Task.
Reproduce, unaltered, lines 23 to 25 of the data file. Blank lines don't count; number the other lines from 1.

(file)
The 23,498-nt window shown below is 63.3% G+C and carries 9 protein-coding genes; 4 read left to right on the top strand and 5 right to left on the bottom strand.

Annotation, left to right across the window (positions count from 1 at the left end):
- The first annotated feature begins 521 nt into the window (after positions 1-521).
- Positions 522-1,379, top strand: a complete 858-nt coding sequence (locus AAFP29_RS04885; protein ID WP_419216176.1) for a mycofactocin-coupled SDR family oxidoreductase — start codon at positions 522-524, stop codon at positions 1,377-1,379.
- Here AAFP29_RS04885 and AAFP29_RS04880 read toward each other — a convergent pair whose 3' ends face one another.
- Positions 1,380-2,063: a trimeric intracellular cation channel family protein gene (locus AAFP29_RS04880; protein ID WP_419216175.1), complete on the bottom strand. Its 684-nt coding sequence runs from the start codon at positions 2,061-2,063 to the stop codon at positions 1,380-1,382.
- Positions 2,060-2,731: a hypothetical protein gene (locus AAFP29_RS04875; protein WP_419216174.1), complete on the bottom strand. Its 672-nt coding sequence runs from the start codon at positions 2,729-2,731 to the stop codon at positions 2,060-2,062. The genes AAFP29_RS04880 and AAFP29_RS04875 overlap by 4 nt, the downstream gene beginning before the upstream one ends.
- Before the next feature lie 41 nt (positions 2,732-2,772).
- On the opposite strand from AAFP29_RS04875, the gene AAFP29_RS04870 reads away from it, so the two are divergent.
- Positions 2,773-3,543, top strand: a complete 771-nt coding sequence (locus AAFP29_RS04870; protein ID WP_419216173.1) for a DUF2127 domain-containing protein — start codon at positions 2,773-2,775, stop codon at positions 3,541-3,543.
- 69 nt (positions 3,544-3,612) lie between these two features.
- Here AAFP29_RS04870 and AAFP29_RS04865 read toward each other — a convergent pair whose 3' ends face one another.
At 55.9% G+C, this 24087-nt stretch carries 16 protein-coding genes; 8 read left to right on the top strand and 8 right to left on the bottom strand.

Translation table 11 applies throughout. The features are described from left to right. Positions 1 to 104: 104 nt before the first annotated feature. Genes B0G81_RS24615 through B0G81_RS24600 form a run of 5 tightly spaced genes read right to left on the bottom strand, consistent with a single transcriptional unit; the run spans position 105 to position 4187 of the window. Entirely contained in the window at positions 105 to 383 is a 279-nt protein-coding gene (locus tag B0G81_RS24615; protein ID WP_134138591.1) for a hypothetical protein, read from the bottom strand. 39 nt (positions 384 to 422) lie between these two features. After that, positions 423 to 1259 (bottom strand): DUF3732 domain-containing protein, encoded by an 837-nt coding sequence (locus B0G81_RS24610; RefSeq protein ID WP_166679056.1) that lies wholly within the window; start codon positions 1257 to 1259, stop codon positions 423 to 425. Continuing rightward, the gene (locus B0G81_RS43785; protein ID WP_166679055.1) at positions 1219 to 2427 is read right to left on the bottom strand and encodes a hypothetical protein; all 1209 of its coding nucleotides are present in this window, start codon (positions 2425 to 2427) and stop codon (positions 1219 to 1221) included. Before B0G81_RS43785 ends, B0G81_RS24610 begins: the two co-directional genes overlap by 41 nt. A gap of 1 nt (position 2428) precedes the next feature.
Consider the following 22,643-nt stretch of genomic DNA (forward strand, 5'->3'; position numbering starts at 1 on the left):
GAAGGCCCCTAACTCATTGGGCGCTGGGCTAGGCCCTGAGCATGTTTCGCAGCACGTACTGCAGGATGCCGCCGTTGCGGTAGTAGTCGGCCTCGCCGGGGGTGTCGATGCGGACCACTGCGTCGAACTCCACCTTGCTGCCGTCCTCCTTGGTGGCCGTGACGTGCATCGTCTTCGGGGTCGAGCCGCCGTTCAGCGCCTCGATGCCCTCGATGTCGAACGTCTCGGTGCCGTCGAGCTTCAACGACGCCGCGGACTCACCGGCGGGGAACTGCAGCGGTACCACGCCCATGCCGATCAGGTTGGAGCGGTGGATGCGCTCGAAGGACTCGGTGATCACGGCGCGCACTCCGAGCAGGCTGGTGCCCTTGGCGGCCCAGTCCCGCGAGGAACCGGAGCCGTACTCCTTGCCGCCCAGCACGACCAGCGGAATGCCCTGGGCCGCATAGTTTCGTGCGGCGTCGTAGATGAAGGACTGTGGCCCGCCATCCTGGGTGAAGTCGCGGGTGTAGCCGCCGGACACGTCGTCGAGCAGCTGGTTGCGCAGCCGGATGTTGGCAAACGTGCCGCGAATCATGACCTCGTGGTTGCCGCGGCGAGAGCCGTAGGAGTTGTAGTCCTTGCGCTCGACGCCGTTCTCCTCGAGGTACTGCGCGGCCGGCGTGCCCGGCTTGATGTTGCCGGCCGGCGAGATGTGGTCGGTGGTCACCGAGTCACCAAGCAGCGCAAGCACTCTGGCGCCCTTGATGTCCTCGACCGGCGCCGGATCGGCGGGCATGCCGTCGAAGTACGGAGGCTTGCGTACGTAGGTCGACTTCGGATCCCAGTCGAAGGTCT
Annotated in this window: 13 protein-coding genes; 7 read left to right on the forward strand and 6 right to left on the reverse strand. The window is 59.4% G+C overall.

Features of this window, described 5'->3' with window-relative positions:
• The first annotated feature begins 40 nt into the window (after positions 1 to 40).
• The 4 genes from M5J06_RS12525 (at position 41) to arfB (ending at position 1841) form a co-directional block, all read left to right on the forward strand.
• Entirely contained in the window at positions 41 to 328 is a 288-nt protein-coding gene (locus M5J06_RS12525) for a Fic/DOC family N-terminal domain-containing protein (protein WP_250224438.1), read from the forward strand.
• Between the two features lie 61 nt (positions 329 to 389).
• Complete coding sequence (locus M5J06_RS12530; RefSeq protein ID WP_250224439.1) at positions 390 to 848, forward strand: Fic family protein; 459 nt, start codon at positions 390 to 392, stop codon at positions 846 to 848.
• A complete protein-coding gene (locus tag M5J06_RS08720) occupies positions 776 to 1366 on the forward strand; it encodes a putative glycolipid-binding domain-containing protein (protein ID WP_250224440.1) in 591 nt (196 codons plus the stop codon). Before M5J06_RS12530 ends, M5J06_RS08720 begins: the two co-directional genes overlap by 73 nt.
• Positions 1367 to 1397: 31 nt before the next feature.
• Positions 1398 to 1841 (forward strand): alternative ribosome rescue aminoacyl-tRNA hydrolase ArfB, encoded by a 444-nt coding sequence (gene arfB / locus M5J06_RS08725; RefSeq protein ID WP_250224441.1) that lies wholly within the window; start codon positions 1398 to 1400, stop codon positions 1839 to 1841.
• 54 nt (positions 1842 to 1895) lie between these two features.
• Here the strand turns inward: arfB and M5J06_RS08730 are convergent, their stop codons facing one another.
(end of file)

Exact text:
• Complete coding sequence (locus M5J06_RS12530; RefSeq protein ID WP_250224439.1) at positions 390 to 848, forward strand: Fic family protein; 459 nt, start codon at positions 390 to 392, stop codon at positions 846 to 848.
• A complete protein-coding gene (locus tag M5J06_RS08720) occupies positions 776 to 1366 on the forward strand; it encodes a putative glycolipid-binding domain-containing protein (protein ID WP_250224440.1) in 591 nt (196 codons plus the stop codon). Before M5J06_RS12530 ends, M5J06_RS08720 begins: the two co-directional genes overlap by 73 nt.
• Positions 1367 to 1397: 31 nt before the next feature.